Method number one was to find ways to improve my striking. I concertrated on getting my standing position correct, finding the right place to hold the end of the rope and the best place to hold the sally, and I listened carefully to the other bells. Finally I decided that I had probably got as good as I was going to get. That took about fifteen minutes. Twenty five down, another twenty five to go!!!

Next up was looking for patterns. From leaning to ring Bob Doubles inside I know what the order of work is that each bell should be doing but could I spot patterns from the six that would make my life that little bit easier when ringing inside. Well, probably the easiest pattern to spot was that after the six does four blows behind a bell doing long fifths, it then does two blows over another bell and then two blows over trebble. This turned out to be quite handy as I kept missing the bell between long fifths and trebble. This brought me to within ten minutes of finishing.

The last ten minutes I spent working out what I would do differently the next time I rang a quarter-peal. Top of my list was wear a t-shirt with baggier sleeves. The t-shirt I chose to wear had fairly tight sleeves and, as I tend to sweat when ringing, I was starting to get chaffing under my arm-pits… not nice!!!

Next was my choice of foot-wear. Motor-cycle boots probably aren’t the best thing to wear if you’re going to be standing still for about an hour. Next time I find something with a little more padding on the soles.

Finally, I must remember not to do anything too strenuous before ringing. On Sunday I thought I would be a good idea to split a load of logs for kindling right before I went to ring my quarter-peal. Althought I was fine during the ringing, that evening and all the next day I could hardly move I was aching so much.

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Jan 16 2006

Ringing Responsibility

Published by under Bell Ringing

Thursday 12th January was the AGM for the St Peter Port parish church tower. I was planning on having a nice relaxing evening and just sit there muttering agreement (or disagreement) as everyone else did. Unfortunately, or fortunately as the case may be, things rarely turn out as expected, and so my relaxing evening was not to be.

Everything was going quite smoothly until the time of the election of officers. To be honest, I had thought that all the positions would remain the same. However, due to unknown circumstances (I could speculate but I’m not going to) our Tower Captain decided that it was time to step away from ringing for a while. As a result we had to elect a new Tower captain. The first choice, and in my view logical choice, was the Paul who had previously been both Steeple keeper and Treasurer. Whilst he graciously accepted the position, he also stepped down from position as steeple keeper. He then proposed that, as I had been working with him in the tower on the previous Tuesday, maybe I would like to take up the position of steeple keeper.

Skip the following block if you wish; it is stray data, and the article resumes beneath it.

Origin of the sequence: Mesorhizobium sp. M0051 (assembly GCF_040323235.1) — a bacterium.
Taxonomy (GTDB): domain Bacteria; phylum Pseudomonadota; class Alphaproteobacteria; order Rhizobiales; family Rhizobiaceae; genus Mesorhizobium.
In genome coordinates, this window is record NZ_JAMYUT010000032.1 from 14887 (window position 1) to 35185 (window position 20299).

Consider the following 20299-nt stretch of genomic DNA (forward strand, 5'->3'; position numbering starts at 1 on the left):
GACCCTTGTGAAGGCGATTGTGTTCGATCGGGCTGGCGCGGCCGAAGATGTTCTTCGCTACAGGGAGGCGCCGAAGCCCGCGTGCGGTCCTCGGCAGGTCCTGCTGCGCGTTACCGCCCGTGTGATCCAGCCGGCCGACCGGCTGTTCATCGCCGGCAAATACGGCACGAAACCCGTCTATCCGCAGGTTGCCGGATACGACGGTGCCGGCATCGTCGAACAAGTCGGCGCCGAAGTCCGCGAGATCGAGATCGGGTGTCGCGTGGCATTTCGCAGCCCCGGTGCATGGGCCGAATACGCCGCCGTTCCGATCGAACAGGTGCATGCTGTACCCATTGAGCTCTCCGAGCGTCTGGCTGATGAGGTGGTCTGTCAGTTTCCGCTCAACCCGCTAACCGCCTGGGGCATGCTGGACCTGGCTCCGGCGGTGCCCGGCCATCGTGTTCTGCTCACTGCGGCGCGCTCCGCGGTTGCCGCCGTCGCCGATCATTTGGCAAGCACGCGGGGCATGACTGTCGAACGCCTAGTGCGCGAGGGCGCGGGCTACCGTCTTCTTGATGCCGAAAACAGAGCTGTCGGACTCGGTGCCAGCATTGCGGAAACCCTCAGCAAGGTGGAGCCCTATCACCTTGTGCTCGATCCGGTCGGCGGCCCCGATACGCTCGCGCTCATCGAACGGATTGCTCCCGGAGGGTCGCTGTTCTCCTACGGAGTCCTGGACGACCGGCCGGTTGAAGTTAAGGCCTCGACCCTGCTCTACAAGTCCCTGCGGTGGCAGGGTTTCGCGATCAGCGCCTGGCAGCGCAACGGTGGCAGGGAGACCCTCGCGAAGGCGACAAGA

This took me rather by supprise. I’ve only been up in the ringing chamber once so far. I have no idea what exactly steeple keeping entails (although I have got a pretty good idea). But I have got the support of everyone in the tower and probably the other steeple keepers around the island. With this in mind I accepted the position and, follow a vote by the tower members, was elected steeple keeper.

Now to try and figure out what exactly I’m supposed to be doing for the next 12+ months!!!

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Sep 20 2005

Money For Me

Published by under Bell Ringing

Last Saturday I had the oppertunity to ring at two weddings. I wouldn’t normally have rung for weddings as I am still a bit unsure of my abilities, however there was a Channel Islands District meeting in Alderney on Saturday so they were very short of ringers… enter yours truely :)

First up was a wedding at the Town Church. For this one I was only worried about crashing with other bells and making it sound bad but if I had none of the congregation would have known it was me as the ringers are hidden away in the ringing chamber up in the bell tower, well out of view of the church goers. Luckily everything seemed to go off without a hitch. We were ringing rounds into queens and back, and some simple call changes.

After the ringing I went for lunch with Ingrid (not my mum) at Christies. I felt very under-dressed as I was wearing scruff-stuff as I had been working on my Bandit before ringing. Apart from that fun was had by all I think… I’ll find out Thursday.

Saturday afternoon saw me ringing at the Vale church. This time I had to make a bit of an effort to smarten myself up as the ringers are in full view of the congregation. This time it was all call-changes from rounds to queens (I think) and back. Again, I think that my ringing was quite acceptable.

The good thing about ringing for weddings is that you get paid for it. So that’s netted me a couple of quid for an hour of ringing. I also found out, last night, that there is a wedding at the Vale church this Saturday so naturally I’ve offered my services…. £££!

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Aug 04 2005

Learning the Ropes

Published by under Bell Ringing

My bell-ringing experience is continuing. I’m still ringing twice a week,, when sailing permits, and I feel that once again I am beginning to make progress. To date I am quite capable of ringing rounds, call changes and just recently I have also started ringing tennor behind or some doubles methods and I’ve also had a go at ringing Plain Hunt(ing?) on the trebble.

Several weeks ago I was getting rather annoyed because I didn’t seem to be making any progress, I was ringing call changes quite well but that was it. Now I seem to have come off that plateau and my skills are improving again… I wonder how long it will be until I hit that groove again and my improvement starts leveling off?